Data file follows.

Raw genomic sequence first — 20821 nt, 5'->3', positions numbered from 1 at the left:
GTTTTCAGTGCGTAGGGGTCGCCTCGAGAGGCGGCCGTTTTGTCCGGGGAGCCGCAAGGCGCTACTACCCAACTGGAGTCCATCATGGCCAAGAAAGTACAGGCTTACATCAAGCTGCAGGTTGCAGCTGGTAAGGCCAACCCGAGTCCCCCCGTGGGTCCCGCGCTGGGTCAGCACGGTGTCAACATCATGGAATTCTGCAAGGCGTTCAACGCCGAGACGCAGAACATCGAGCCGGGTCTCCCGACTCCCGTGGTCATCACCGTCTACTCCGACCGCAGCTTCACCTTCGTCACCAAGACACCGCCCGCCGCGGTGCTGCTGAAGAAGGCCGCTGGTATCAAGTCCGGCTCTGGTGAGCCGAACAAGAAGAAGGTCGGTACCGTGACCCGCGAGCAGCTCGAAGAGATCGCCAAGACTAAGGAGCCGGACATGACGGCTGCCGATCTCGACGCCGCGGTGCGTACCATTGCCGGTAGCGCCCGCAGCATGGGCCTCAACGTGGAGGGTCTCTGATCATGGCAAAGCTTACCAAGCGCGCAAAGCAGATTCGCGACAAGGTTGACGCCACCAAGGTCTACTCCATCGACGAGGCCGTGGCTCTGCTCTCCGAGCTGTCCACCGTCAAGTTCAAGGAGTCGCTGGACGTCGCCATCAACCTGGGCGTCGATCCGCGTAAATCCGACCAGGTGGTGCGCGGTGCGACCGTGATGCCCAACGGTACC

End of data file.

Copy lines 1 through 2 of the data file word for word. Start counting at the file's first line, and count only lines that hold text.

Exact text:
Raw genomic sequence first — 20821 nt, 5'->3', positions numbered from 1 at the left:
GTTTTCAGTGCGTAGGGGTCGCCTCGAGAGGCGGCCGTTTTGTCCGGGGAGCCGCAAGGCGCTACTACCCAACTGGAGTCCATCATGGCCAAGAAAGTACAGGCTTACATCAAGCTGCAGGTTGCAGCTGGTAAGGCCAACCCGAGTCCCCCCGTGGGTCCCGCGCTGGGTCAGCACGGTGTCAACATCATGGAATTCTGCAAGGCGTTCAACGCCGAGACGCAGAACATCGAGCCGGGTCTCCCGACTCCCGTGGTCATCACCGTCTACTCCGACCGCAGCTTCACCTTCGTCACCAAGACACCGCCCGCCGCGGTGCTGCTGAAGAAGGCCGCTGGTATCAAGTCCGGCTCTGGTGAGCCGAACAAGAAGAAGGTCGGTACCGTGACCCGCGAGCAGCTCGAAGAGATCGCCAAGACTAAGGAGCCGGACATGACGGCTGCCGATCTCGACGCCGCGGTGCGTACCATTGCCGGTAGCGCCCGCAGCATGGGCCTCAACGTGGAGGGTCTCTGATCATGGCAAAGCTTACCAAGCGCGCAAAGCAGATTCGCGACAAGGTTGACGCCACCAAGGTCTACTCCATCGACGAGGCCGTGGCTCTGCTCTCCGAGCTGTCCACCGTCAAGTTCAAGGAGTCGCTGGACGTCGCCATCAACCTGGGCGTCGATCCGCGTAAATCCGACCAGGTGGTGCGCGGTGCGACCGTGATGCCCAACGGTACC